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Avengers #44

Writer: Jonathan Hickman

Artists: Stefano Caselli and Kev Walker

Color Artist: Frank Martin

Letterer: VC’s Cory Petit

Review by Joey Braccino

DO YOU KNOW WHAT I’VE LEARNED THROUGH ALL THIS? 

RAWR

RAWR

THERE WAS NEVER ANY CHANGE OF SAVING YOU.

WE WERE NEVER GOING TO SAVE THE WORLD—

WE NEVER STOOD A CHANCE.

Jonathan Hickman’s epic volume of Avengers comes to a brutal, grim end as Secret Wars looms. Each and every conflict Hickman’s ever-expanding roster of Earth’s Mightiest has faced over the last 40+ issues—the Builders, Thanos, the Shi’Ar, themselves—comes to a head as the final incursion comes closer and closer to fruition. While the fact that Hickman has been able to wrangle all of his disparate characters and factions and timejumps and universes together into a coherent, engaging narrative for the last 4 years ought to be impressive enough, Avengers #44 is even more impressive in its brilliant job of boiling down the entire Avengers mythos into a singular conflict: Captain America vs. Iron Man.

In many ways, the relationship between Steve Rogers and Tony Stark has driven this volume (and most volumes, really…) of Avengers since the beginning. After all, it was the conversation between Steve and Tony back in issue #1 that resulted in the duo’s resolve to get “bigger” with the whole Avengers concept. As each issue of Hickman’s run dropped, it became more and more apparent that the original motivations for expanding the Avengers roster were much more complex that these two originally let on, particularly on Tony’s part. As the Incursion and Illuminati narratives interwove with the Avengers story, the confrontation between Tony and Steve became more and more inevitable. Finally, tack on the AXIS inversion and Tony’s pragmatic actions to stop the Incursions at whatever cost, and you’ve got the makings of a battle on-a-par with Civil War.

Most of issue #44 is dedicated to the exploration of Tony’s downfall and Steve’s insistence on putting down his “old friend.” The emotional baggage of these scenes lends a sense of finality to the issue (as if the constant references to the death of everything weren’t definitive enough), as Steve, in spite of his aged state, dons a suit and goes to battle with Tony. The action appears on the cover, so I’m not really spoiling anything here, but the dialogue that Hickman overlays the battle with is astounding in its nuance and heft.

Hickman dedicates a lot of his oversized issue to Steve and Tony, but he does manage to include some intriguing and excellent sequences with the Ultimate Universe and the Cabal as well as Black Panther. The Ultimate scenes feature some fantastic character work for the eccentric “boy genius” version of Reed Richards, as well as some intriguing moments with Thanos and Namor. The Black Panther scene in particular is powerful, as T’Challa goes to the White House to warn… or rather tell the President that everything will be dead soon. It’s a powerful scene that again really lends credence to the upcoming Secret Wars. There is a single line in Black Panther’s scene that perfectly captures the reality of our hero’s situation. In many ways, Avengers #44 is as much a lead-in to Secret Wars as it is a conclusion to Hickman’s run, and it’s scenes like the one with Black Panther and the Steve/Tony battle that perfectly balance the two.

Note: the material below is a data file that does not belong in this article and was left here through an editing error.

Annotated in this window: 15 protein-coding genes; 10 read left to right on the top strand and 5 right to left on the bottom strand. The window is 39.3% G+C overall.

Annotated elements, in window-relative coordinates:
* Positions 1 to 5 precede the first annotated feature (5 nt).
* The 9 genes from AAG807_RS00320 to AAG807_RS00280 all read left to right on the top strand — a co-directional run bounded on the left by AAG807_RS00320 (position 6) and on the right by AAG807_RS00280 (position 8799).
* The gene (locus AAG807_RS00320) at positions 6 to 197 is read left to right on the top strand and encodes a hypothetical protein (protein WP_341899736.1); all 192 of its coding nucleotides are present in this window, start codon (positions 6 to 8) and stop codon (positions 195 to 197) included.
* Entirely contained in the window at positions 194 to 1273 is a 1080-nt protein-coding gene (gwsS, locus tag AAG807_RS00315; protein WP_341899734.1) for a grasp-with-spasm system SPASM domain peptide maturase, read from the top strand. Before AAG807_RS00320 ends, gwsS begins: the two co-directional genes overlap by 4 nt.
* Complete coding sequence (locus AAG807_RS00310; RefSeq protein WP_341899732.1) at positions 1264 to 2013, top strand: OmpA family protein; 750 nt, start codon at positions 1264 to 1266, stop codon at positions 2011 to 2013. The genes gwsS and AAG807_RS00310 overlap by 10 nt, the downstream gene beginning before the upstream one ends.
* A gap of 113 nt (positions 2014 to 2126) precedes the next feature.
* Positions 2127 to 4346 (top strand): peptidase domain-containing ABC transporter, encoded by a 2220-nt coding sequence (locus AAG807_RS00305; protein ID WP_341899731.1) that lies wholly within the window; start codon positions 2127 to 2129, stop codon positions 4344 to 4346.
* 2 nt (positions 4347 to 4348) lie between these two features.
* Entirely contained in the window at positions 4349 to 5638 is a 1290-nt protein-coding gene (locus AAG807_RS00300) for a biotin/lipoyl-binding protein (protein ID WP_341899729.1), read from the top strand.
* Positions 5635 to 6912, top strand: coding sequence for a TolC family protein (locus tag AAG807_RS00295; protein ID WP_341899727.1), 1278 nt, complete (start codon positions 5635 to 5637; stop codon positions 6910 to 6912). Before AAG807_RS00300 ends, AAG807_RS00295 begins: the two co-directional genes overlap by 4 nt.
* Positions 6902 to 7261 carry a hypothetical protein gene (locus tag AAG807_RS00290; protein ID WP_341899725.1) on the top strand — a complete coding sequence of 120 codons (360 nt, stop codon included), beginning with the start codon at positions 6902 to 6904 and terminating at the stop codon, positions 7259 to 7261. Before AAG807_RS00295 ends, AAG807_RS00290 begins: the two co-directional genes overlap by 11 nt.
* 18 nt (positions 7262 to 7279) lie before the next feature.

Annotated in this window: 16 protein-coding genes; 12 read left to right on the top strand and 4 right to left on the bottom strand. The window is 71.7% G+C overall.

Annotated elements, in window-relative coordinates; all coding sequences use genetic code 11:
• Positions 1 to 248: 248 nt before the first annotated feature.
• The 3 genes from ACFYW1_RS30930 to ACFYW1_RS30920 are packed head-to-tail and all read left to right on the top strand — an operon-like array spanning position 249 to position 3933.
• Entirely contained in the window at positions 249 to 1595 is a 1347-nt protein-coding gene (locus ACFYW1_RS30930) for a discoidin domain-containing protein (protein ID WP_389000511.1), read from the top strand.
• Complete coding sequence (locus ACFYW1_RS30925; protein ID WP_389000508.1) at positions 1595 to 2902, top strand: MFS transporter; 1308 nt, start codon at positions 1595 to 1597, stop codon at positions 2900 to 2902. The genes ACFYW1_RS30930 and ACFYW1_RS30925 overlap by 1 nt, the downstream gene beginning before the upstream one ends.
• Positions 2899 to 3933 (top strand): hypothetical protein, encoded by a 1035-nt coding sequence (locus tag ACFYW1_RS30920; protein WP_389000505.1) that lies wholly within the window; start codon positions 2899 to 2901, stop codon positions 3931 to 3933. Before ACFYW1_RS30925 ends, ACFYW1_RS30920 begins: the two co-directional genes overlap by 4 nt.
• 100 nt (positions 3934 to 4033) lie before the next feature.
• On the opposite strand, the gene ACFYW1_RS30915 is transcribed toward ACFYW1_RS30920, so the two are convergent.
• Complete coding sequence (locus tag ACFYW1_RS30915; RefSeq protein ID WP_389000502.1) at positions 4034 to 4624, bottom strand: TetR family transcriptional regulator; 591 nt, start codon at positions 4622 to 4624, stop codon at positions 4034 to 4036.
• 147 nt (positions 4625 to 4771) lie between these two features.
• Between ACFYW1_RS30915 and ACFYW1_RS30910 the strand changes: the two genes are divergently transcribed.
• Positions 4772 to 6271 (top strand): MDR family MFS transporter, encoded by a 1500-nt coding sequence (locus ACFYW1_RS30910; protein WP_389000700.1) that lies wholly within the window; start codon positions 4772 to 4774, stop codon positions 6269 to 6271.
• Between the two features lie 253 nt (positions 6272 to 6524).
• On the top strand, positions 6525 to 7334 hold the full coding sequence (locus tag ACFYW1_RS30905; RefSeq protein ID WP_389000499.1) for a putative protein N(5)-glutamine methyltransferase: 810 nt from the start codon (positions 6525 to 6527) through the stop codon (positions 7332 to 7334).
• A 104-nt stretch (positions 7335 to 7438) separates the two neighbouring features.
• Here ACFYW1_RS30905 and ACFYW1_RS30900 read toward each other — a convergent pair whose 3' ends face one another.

I’m a huge fan of Stefano Caselli and Kev Walker’s artwork, so I was prepared to deal with the inevitable “transition” problems that often accompany multi-artist books. Fortunately, the two artists work together seamlessly, as each work in a similar dynamic realism. The styles mesh and the visual experience here is consistent throughout. Part of this is due to Frank Martin’s vibrant, solid coloring, which covers the entire issue rather than just one of the artists.

Also, kudos to Cory Petit for working both the standard Marvel lettering as well as the Ultimate Marvel mixed case. I half-expected to see two letterers working, but Petit carries it all and carries it all well!

Verdict

BUY. Not only does this issue serve as a fitting conclusion to Hickman’s Avengers epic, but it also perfectly sets up the context and tenor of the upcoming Secret Wars. Check it!

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